The Koran contains no explicit bar on representing the prophet, but hadith (subsequent religious reports of Muhammad’s beliefs) state that he must not be drawn, says this article on Wikipedia, citing the prohibition of idolatry. Wikipedia says that the bar is similar to Jewish historical bans on depicting religious figures, resulting from the Ten Commandments’ proscription of “graven images.” The article also states that Sunnis are more resolved on this issue than Shi’a, and that Wikipedia has refused to defer to a large petition drive to keep it from posting images of Muhammad to illustrate the article, saying Wikipedia “does not censor itself for the benefit of any one group.” It also picks up a New York Post report from 2010 that the Metropolitan Museum of Art removed three images of Muhammad from its exhibits of Islamic art in New York out of concern for offending Muslims. According to this Wikipedia article, the US Supreme Court resisted calls in 1997 from the Council on American Islamic Relations to remove Muhammad’s sculpture from a marble frieze of great lawgivers, as being offensive to Muslims.
The Times has reported too that a statue of the prophet on an appellate courthouse in New York was removed out of sensitivity to Muslim belief 60 years ago.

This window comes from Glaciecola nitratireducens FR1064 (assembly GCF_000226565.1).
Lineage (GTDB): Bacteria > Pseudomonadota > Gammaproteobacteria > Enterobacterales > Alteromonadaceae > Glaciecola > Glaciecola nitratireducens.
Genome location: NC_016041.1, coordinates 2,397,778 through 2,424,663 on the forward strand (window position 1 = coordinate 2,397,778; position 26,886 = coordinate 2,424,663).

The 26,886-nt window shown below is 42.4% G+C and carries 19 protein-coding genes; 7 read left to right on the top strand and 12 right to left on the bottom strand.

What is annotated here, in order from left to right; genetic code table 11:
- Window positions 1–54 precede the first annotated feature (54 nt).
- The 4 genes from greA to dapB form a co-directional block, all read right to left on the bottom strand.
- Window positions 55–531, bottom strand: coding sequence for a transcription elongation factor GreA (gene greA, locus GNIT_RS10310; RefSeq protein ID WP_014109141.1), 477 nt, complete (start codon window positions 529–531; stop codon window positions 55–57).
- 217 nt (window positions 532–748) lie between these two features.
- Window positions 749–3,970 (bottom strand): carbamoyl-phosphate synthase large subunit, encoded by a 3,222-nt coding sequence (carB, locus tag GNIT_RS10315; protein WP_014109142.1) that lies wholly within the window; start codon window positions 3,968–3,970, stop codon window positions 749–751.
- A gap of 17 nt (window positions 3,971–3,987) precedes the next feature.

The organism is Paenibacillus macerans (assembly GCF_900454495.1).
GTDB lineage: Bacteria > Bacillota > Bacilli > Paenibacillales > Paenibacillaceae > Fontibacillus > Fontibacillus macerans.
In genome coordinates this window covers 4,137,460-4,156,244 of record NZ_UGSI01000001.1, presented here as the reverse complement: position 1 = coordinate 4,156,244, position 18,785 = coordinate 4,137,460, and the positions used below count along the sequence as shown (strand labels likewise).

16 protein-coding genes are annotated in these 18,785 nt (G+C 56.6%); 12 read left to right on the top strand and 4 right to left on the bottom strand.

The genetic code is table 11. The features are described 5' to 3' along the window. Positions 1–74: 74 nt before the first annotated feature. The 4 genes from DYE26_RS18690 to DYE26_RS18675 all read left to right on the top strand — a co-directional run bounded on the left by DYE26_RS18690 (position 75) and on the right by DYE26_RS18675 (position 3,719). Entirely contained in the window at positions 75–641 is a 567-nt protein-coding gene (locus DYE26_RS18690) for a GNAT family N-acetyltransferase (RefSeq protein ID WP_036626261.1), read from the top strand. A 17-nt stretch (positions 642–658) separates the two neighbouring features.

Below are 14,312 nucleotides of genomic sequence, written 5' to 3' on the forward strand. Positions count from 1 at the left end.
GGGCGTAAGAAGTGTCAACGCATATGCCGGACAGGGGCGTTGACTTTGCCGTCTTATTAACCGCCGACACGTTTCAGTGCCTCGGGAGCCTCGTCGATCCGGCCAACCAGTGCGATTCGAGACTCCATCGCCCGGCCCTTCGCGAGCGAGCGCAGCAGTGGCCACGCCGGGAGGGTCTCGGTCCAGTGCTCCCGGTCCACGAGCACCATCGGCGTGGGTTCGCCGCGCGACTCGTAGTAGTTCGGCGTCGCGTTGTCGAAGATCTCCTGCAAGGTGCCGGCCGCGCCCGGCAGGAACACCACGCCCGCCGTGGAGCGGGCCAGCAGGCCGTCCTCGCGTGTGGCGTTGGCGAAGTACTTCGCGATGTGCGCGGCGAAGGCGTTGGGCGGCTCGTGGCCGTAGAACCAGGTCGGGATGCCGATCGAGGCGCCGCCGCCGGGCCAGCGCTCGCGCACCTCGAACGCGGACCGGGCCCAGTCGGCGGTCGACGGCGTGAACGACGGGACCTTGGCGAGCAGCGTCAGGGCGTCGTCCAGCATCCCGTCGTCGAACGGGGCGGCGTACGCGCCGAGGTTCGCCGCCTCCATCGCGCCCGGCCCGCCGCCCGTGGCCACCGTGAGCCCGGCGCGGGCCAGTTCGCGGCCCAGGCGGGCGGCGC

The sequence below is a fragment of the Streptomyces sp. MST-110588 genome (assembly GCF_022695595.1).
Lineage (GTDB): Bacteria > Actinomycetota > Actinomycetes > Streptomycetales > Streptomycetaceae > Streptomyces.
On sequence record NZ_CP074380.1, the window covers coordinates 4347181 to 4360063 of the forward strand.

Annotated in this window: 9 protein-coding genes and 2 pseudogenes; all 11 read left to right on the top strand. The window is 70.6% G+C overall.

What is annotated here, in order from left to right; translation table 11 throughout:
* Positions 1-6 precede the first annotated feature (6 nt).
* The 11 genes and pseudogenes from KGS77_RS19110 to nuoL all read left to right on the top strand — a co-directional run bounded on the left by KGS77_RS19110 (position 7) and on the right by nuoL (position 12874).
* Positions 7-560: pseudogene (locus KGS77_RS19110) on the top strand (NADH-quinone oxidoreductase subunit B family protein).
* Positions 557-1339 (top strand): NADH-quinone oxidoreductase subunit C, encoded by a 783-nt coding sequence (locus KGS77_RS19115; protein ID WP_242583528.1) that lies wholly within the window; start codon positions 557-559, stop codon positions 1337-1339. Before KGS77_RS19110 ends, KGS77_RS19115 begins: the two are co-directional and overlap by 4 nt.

This Wikipedia entry on Muslim art explains that Muslim theologians generally have “categorical prohibitions against producing and using any representation of living beings.” That piece quotes Titus Burckhardt, a 20th century Swiss scholar of religion, saying that the prohibition reflects spiritual wisdom, that if human beings are portrayed, people tend to project themselves on to an idol rather than to make their own souls the center of their being. Burckhardt:
“By excluding all anthropomorphic images, at least within the religious realm, Islamic art aids man to be entirely himself. Instead of projecting his soul outside himself, he can remain in his ontological centre … Nothing must stand between man and the invisible presence of God. Thus Islamic art creates a void; it eliminates in fact all the turmoil and passionate suggestions of the world, and in their stead creates an order that expresses equilibrium, serenity and peace.”